Pagan Ethics

Jul 12th, 2014 | By | Category: Articles

By Joanna van der Hoeven

jhp52e769df7b29aHow much of our Paganism do we allow to be defined by others? If we follow a specific or established spiritual tradition within Paganism, we look to those who have gone before, and those who are a part of it now, to inform our ideas about the path that we are journeying on. We can find great inspiration in doing so, finding relevance in the ideas of others that resonate deep within our souls, through the words and actions of those whom we may look up to, or feel a sense of rapport with. Equally, we may become frustrated and disappointed when those who follow the same spiritual path are at odds with our own beliefs, behaving badly, seeming to work in opposition to the very ethics that Paganism, by virtue of its deep-seated root in respect and love for nature, provides.

What are the ethics of Paganism? More and more, this topic is being discussed by prolific Pagan writers, teachers, organisations, established members of the community and newcomers to Paganism alike. We could look at what defines the Pagan community, but this is just too vast to cover in a blog post, as Paganism itself is so vast a subject. Therefore, the ethics that surround such a vast subject are numerous and varied according to each individual, if not organisation. For some, this is the brilliance of Paganism – for others, it is the downfall.

When the ethics that we hold dear to our heart are not being followed by others who claim to be a part of our tradition or spiritual path, we begin to question our path on so many levels. How can I be a part of this, when people behave like that? Issues with Pagans whom the media court may frustrate us, as we may feel we are not being represented properly or with due respect. Issues arising on social media, where wars with words are carried over into many different spheres can confound or simply clutter one’s newsfeed – these are all a part of being a modern Pagan, should you wish to use the term. Gossiping, griping, flaming, bullying – all these issues can make us question whether we want to be a part of this whole Pagan thing at all.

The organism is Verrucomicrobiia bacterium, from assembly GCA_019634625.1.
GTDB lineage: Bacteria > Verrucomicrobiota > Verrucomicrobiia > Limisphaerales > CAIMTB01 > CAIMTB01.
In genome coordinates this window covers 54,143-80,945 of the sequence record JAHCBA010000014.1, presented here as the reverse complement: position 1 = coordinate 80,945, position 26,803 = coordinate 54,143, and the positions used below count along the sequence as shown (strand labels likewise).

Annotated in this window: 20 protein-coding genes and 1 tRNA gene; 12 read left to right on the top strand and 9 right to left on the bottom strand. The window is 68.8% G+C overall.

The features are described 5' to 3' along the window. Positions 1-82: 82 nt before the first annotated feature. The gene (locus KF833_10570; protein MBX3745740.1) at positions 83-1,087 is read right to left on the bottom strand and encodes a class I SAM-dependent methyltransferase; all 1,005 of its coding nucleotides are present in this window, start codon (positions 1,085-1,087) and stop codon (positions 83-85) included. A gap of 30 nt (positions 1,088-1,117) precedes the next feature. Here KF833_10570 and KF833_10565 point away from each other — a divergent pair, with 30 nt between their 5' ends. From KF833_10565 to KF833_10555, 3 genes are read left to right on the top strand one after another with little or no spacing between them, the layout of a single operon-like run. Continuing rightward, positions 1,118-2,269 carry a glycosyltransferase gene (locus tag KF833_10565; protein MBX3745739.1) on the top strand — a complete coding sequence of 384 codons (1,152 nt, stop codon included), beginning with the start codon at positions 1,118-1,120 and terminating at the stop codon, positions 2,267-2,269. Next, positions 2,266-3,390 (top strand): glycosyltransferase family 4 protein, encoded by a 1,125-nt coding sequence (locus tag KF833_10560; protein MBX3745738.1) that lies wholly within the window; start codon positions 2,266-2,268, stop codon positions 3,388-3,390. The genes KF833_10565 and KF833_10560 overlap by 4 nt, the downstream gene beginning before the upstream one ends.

Yet this is simply only one aspect of Paganism – though it seems to get a lot of airtime. The question is whether or not we allow it to affect us in our own practice. Author Emma Restall Orr has withdrawn from Facebook, and on her website states that she no longer calls herself a Druid [, accessed 25 Feb 2014]. She questions in her essay, “After Paganism” in Essays in Contemporary Paganism (Moon Books, 2013) whether she is even Pagan. After reading her essay several times, allowing the words to sink in, combined with the words of others in the Pagan social media community, it has led me to question just how much we allow others to define our path. (This is not what Bobcat has said or done, per se – it just led me to wonder about this. She states that she is now devoting her time to SunRising Natural Burial Ground.)